Major new study will explore if a tree’s ‘memory’ can increase its resilience
Experts at the University will contribute to a major new study exploring whether trees can remember past stress conditions such as drought or disease and transfer these memories to their descendants through epigenetics-based DNA modifications – changes that alter the activity of some genes, without changing the DNA sequence.
Expanding the UK’s trees, woodlands and forests will play an important role in realising the Government’s ambition to achieve net-zero greenhouse gas emissions by 2050. However, our treescapes need to become more resilient to pressures such as changing climate, disease, and competing demands for land in order to reverse decades of decline in biodiversity and environmental quality.
The study will begin to fill the gaps in our current limited understanding of how past experiences impact adaption to different environmental stresses.
The MEMBRA project (Understanding Memory of UK Treescapes for Better Resilience and Adaptation) is led by the University of Birmingham, and includes contributions from the Universities of Leeds, Leicester, and Bangor University.
Bangor University’s tree diversity experiment, BangorDiverse, will be used to investigate the impact of drought, increased carbon dioxide, and disease induced stresses on changes to DNA, and patterns of tree growth and death over time. Their research will form part of the project which combines expertise in Biology, Ecology, Classics, Geography and Earth Sciences.
“MEMBRA will provide tools to identify which species and populations will offer better resilience and adaptation and can therefore be used most effectively in conservation and planting strategies,” explained Dr Luna-Diez of the University of Birmingham.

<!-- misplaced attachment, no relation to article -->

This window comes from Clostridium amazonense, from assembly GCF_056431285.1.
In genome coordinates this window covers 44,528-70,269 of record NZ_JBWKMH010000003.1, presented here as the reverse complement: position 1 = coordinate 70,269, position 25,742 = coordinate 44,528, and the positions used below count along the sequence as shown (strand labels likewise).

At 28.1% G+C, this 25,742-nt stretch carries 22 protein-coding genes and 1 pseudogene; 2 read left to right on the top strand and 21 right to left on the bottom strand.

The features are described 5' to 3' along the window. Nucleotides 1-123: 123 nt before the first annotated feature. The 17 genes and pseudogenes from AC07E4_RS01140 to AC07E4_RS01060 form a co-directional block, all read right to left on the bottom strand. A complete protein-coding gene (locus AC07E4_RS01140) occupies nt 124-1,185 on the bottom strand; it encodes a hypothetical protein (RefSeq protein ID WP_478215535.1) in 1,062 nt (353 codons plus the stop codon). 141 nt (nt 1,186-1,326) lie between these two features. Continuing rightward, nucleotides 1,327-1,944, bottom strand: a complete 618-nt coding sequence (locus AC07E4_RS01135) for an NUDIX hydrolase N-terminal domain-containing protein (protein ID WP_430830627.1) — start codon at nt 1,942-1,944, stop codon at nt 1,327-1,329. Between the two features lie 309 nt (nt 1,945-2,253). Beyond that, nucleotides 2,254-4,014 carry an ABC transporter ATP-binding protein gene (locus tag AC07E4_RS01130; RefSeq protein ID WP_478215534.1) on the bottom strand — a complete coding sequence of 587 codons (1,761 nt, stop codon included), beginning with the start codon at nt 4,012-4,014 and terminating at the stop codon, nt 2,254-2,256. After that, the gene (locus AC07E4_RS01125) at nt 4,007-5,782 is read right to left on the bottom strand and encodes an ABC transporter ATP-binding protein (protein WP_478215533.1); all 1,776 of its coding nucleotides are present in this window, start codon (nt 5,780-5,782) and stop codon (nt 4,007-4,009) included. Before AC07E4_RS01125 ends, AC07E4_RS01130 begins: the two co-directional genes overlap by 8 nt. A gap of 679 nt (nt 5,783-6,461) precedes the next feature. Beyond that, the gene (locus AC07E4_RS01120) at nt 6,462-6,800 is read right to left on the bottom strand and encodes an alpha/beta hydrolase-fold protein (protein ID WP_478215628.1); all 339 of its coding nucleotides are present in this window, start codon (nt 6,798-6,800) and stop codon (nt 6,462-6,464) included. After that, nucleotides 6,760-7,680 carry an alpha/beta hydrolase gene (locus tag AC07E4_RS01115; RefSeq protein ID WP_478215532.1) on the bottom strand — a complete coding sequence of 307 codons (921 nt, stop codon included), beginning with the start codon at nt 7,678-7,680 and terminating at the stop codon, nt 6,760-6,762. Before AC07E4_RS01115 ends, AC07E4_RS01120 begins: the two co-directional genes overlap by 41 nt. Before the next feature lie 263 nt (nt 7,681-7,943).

Co-investigator, Dr Andy Smith, a Forest Ecologist and Biogeochemist at Bangor University, said:
“BangorDiverse is a unique resource that will enable MEMBRA to explore how tree species diversity influences the resilience and adaption of forests to environmental stress.”
Co-investigator Dr Adriane Esquivel Muelbert, from the University of Birmingham, who specialises in global forest ecology, said: “We will look into the past to understand the level of stress UK woodlands have been through and are experiencing now by accessing information from forests monitored across the UK for decades. The ecology and functioning of these woodlands will be integrated to molecular data allowing us to understand the capacity of UK forests to adapt to stress.”
The project is one of six to receive a share of £10.5 million from UK Research and Innovation in its Future of UK Treescapes Programme which will improve our understanding of the value of trees to people and the planet, and support the expansion of treescapes across the UK. The projects are developing new tools and approaches which will help trees and woodlands adapt to climate change and enable the UK to reach net zero greenhouse gas emissions.
Researchers will partner with Forestry England, The National Forest Company, Small Woods and Coed Lleol (Small Woods Wales) as part of the project. Once the project begins, the team is keen to develop new partnerships with other interested organisations.
“The results of MEMBRA can feed into policy development and the flourishing of the first memory-inspired forest – the MEMBRA Treescape,” added Dr Luna-Diez.
Forestry Minister Lord Zac Goldsmith said:
“I am delighted to be supporting this new research programme, which will emphasise the importance of treescapes and help deliver our tree planting ambitions.
In the run up to COP26 this is an exciting opportunity to showcase how the UK’s cutting-edge science can deepen our understanding of the health and environmental benefits provided by trees while ensuring they are protected for future generations.”
Publication date: 20 August 2021